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Planned Home VBAC in the United States, 2004 to 2009: Outcomes, Maternity Care Practices, and Implications for Shared Decision Making

Cox, K.J.; Bovbjerg, M.L.; Cheyney, M.; Leeman, L.M.

doi: 10.1097/01.aoa.0000504714.60720.03
Epidemiologic Reports Surveys
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Commentary

(Birth 2015;42(4):299–308)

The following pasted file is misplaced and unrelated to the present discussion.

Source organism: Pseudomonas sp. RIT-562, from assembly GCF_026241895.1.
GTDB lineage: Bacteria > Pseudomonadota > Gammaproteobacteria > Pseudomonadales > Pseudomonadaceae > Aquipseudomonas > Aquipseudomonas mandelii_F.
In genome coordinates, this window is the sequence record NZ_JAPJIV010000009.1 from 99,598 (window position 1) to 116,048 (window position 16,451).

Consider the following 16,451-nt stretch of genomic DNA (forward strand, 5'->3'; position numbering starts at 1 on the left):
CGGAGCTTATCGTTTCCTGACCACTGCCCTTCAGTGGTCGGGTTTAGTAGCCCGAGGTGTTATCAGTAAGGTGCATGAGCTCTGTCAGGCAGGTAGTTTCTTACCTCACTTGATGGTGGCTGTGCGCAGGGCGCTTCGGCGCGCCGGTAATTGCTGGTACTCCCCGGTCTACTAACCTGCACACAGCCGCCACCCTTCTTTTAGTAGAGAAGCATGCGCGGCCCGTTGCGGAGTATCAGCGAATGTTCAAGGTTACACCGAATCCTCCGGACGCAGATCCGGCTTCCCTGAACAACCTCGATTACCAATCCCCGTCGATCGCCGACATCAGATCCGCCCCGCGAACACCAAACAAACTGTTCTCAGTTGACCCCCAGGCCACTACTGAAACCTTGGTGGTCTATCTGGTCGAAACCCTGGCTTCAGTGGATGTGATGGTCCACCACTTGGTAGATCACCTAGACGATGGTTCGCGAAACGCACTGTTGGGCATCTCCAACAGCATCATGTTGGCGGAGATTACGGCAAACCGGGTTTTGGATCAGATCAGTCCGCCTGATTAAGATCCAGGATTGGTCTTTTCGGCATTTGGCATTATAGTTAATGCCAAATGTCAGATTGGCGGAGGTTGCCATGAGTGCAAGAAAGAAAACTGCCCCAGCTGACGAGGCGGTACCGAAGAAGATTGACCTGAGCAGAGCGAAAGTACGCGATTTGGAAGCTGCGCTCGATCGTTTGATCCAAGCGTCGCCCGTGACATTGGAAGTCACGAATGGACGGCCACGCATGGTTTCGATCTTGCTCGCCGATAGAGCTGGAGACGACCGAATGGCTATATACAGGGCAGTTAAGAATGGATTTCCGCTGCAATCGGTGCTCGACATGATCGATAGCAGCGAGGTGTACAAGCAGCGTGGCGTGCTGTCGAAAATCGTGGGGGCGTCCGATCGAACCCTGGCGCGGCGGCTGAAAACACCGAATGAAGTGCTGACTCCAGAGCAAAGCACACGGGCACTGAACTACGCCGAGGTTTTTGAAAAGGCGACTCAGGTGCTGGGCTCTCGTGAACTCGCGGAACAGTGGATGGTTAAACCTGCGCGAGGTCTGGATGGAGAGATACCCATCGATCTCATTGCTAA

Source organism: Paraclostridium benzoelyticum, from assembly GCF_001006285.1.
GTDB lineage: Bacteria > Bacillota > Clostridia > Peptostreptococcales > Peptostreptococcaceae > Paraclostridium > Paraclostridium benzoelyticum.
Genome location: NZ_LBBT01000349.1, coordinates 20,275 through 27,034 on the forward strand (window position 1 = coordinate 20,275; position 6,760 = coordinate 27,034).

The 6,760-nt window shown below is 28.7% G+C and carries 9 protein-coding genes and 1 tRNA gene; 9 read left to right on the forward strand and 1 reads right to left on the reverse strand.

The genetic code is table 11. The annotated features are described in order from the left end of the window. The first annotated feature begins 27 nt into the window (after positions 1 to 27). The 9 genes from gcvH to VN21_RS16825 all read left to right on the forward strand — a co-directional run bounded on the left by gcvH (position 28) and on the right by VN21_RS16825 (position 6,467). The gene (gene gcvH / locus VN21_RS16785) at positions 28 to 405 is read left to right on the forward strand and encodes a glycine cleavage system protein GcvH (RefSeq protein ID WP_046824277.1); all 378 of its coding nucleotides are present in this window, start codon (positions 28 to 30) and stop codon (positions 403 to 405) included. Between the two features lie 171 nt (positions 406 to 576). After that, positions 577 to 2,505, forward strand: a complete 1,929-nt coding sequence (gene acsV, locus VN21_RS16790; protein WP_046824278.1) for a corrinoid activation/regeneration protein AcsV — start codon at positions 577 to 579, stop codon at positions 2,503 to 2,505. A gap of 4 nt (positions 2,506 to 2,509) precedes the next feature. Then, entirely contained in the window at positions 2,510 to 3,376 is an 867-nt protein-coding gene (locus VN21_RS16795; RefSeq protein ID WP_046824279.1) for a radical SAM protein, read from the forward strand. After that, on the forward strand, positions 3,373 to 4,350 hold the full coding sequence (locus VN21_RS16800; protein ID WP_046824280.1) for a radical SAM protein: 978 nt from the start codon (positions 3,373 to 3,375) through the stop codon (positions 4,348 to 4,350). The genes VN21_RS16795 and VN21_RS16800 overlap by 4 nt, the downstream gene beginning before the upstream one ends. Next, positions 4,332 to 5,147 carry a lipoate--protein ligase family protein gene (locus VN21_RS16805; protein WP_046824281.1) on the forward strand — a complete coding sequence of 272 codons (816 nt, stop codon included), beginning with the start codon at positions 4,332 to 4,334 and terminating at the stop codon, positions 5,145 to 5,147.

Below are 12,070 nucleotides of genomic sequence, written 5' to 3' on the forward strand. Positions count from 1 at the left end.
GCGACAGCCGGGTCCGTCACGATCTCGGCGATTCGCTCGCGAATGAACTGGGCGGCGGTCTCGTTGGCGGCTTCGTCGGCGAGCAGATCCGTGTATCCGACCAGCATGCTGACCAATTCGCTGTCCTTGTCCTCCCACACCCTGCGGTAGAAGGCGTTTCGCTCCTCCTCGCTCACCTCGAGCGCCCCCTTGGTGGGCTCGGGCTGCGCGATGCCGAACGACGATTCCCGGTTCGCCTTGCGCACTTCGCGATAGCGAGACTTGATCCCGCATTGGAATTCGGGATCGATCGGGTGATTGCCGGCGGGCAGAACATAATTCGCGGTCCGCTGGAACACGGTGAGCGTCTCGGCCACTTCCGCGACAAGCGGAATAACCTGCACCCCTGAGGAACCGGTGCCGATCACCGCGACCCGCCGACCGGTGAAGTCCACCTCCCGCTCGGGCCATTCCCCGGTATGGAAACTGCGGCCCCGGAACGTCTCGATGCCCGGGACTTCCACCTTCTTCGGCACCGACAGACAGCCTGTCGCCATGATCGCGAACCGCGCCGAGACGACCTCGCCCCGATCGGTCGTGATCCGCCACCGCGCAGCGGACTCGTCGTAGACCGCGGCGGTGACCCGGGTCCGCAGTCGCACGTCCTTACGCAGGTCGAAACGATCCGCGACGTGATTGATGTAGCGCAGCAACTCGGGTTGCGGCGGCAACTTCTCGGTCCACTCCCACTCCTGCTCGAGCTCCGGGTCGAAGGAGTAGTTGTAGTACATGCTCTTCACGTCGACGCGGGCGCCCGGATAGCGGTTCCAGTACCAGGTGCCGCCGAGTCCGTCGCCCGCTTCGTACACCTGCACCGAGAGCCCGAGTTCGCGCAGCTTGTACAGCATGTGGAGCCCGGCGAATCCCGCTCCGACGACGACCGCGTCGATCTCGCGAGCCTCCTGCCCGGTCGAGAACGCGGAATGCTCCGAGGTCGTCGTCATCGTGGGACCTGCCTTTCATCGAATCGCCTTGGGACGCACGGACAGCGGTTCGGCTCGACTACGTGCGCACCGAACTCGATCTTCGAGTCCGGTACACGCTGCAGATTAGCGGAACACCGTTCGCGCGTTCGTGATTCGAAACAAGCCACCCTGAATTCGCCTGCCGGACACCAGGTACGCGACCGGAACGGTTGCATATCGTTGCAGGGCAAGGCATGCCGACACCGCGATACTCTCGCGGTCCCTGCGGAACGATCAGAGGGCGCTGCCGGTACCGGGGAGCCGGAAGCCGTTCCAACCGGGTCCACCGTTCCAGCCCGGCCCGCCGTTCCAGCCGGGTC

Approximately 32.7% of parturients in the United States had a cesarean delivery in 2013 and will have to choose between a repeat cesarean delivery or a trial of labor after cesarean (TOLAC) during subsequent pregnancies. Vaginal birth after cesarean (VBAC) rates decreased from 28.3% to 10.6% as hospitals and obstetricians stopped offering TOLAC services due to concerns regarding safety as there is risk for uterine rupture. Consequently, the proportion of home births in women who have undergone previous cesarean delivery has increased. Earlier studies using data from the Midwives Alliance of North America Statistics Project (MANA Stats) 2.0 cohort reported the outcomes of 16,924 planned home births of which 87% undergoing a TOLAC had a successful VBAC.

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